We moved away and almost immediately another young, out of it idiot set his sights on us – heckling, poking, pointing and coming up really close – no amount of ignoring him would get him to stop. Again he had the backing of his mates, male and female and they just went on and on. By then Courtney was on and we did really want to listen and enjoy and happily she was not their cup of tea or they found someone even older or more female to bully and off they went, not before pointing two fingers at me and saying ’"we will be back"- bullies to the end.
After this, even though Courtney had done her best, I felt old, tired and slightly emotional and went and sat down. Never in all the events I have been to (and there have been quite a few) have I been treated so meanly and unnecessarily so.
To say I'm angry about this is an understatement. But sadly, it's not unique. I've heard via Genny Stevens on Twitter about this happening at Rhythm & Vines. Same pattern: an older woman victim, drunk, out-of-it young men, the women with them not intervening. She in turn had heard about a separate incident – again, the sexual harassment of an older woman – on Monday.
I understand and applaud the protests against the Return of Kings "pro-rape" creeps, but for me, there's a more pervasive, much more mainstreamed problem here than those self-mythologising freaks.
I don't blame the promoters. It's hard to screen for pre-loading, drinking water was freely available everywhere and the onsite bars seemed properly run and suitably priced (they were almost idle by 7pm anyway). The group that harassed Jean and her friend evidently had other drugs too, but it's impossible to aggressively body-search for those at the gate and, for a number of reasons, not even a good idea.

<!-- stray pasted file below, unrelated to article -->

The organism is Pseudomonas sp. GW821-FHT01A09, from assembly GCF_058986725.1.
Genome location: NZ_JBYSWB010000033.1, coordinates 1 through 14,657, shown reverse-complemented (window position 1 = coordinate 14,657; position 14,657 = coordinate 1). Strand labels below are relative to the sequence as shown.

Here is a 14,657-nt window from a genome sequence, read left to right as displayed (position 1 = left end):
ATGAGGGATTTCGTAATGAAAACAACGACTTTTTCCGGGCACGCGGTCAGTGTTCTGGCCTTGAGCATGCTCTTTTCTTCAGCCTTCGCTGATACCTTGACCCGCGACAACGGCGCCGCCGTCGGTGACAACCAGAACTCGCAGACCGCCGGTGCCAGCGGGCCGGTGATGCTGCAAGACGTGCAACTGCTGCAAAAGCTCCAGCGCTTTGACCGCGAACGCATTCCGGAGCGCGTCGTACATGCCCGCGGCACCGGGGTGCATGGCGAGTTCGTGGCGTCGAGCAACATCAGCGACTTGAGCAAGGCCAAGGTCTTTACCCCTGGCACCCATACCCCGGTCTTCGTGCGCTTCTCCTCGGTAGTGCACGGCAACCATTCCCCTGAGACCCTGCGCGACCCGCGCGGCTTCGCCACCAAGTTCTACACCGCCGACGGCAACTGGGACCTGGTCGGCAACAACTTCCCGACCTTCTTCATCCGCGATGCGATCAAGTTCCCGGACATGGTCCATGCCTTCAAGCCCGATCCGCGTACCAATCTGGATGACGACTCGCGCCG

It's also very difficult for venue security or police to see these things and intervene when they happen deep in the crowd. You rely on the decency of the crowd – which, for most of us, was well in evidence on Monday. Jean agreed that the vibe was generally very nice ("I enjoy seeing people enjoy themselves"). Even people relatively nearby in the crowd wouldn't have been aware of what was happening, she said. But, she added:
I was astounded that they would pick on older women in such a sexual way – we even asked them if they treated their mother and grandmother this way – and I am sorry to say they didn’t look that ashamed. I think they are a product of a political leadership that puts down women and cracks cheap bullying comments at will.
The young men who harassed Kim Vinnell were, when confronted after the fact, suitably contrite (well, one was – the other had by that point fled the camera). I suspect Jean's bullies would meekly do the same in the cold light of day. But that's not good enough.
It's not good enough for women to feel at risk because of their age or gender. I understand that's a fact not just at annual music festivals. But there's a nasty undertone of exclusion when it happens in this kind of environment – which can only function on trust. When women who love the music these events are supposed to be about can't trust that they can safely enjoy it. It's already happened to some extent at Rhythm & Vines. What that appalling Stuff poll really said was that we should countenance some cultural events being no-go areas for women.
Fix up, young men. It's no good apologising afterwards for something you knew was wrong, or blaming the booze no one made you drink. And until you can fix up, kindly stay the fuck out of my and Jean's music festival.